A MUSIC venue manager has welcomed government plans to cut business rates for “grassroots venues” but warned more needs to be done to support them.

James Mackeown, manager of Concorde 2 in Brighton, said a proposal to halve the cost of business rates for smaller venues was “a step in the right direction”.

But he said the last decade had been difficult for the city’s music industry because of rising costs.

“The recession hit us hard, and the closure of Madeira Terrace meant we effectively operate out of a car park,” Mr Mckeown said.

“Our trade is basically dependent on new emerging artists playing here in order for us to keep going.

“The cost of operating a smaller venue, as well as rent and business rates, is a lot when you’re relying on numbers through the door to generate bar sales.

“It’s the bar and the concession sales that keep us open.”

And Mr Mckeown said making sales is especially difficult for Concorde 2 because of its location in Madeira Drive.

“It’s quite difficult because we’re a destination venue compared to other music venues in the city,” he said.

“And we can’t open the venue as a bar like others can either.

“ Being out of the way on the seafront means we don’t attract people going out in West Street, that’s not our clientele.

“So we rely on attracting exciting bands to draw people in. It’s not just about opening the doors.”

But the venue is “going strong” according to Mr McKeown.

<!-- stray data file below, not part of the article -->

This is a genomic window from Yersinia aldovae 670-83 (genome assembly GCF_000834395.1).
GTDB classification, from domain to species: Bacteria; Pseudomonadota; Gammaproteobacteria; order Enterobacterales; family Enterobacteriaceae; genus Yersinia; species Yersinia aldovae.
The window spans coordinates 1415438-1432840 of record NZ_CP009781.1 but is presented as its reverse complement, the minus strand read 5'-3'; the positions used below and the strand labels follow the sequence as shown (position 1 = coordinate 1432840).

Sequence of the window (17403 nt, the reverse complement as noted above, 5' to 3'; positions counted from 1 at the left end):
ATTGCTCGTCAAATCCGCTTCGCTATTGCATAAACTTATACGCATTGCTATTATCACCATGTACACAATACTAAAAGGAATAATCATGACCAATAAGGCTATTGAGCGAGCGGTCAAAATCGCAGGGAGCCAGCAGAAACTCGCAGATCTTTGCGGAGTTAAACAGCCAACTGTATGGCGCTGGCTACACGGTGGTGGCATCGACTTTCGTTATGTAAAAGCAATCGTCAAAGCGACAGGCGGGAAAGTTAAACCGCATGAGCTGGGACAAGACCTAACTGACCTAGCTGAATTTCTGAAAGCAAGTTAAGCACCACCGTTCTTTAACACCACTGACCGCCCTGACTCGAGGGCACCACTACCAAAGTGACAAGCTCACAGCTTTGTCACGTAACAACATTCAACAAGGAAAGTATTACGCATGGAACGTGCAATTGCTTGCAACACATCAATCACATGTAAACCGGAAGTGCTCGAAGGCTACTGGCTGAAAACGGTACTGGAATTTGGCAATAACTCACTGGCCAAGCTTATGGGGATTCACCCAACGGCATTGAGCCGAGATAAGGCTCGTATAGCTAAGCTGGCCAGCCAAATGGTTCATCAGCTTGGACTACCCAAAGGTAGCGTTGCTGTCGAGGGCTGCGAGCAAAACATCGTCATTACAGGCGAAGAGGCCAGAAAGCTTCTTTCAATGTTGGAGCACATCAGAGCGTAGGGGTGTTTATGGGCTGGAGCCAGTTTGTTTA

“Last year was our best ever year and we’re hoping this year will be good too,” he said.

“It’s all about groups like the Music Venues Trust lobbying the Government for changes cutting business rates.

“Without their support we would have not be able to survive for 20 years down here out on our own.”

Green Door Store manager Toni Coe-Brooker also welcomed the planned business rates cut.

“The rate relief we would receive as a grassroots music venue would make a significant impact on our ability to continue doing what we do, supporting our local community and incubating new talent,” she said.

“We are relieved and happy to hear this news and to be acknowledged by the Government.”

Music Venue Trust chief executive Mark Davyd said the music industry to needed to “address the crisis” among smaller venues.

“This issue can be tackled, and it needs a broad coalition of key stakeholders to do that,” he said.

“It’s now time for recording and streaming interests to play their part.”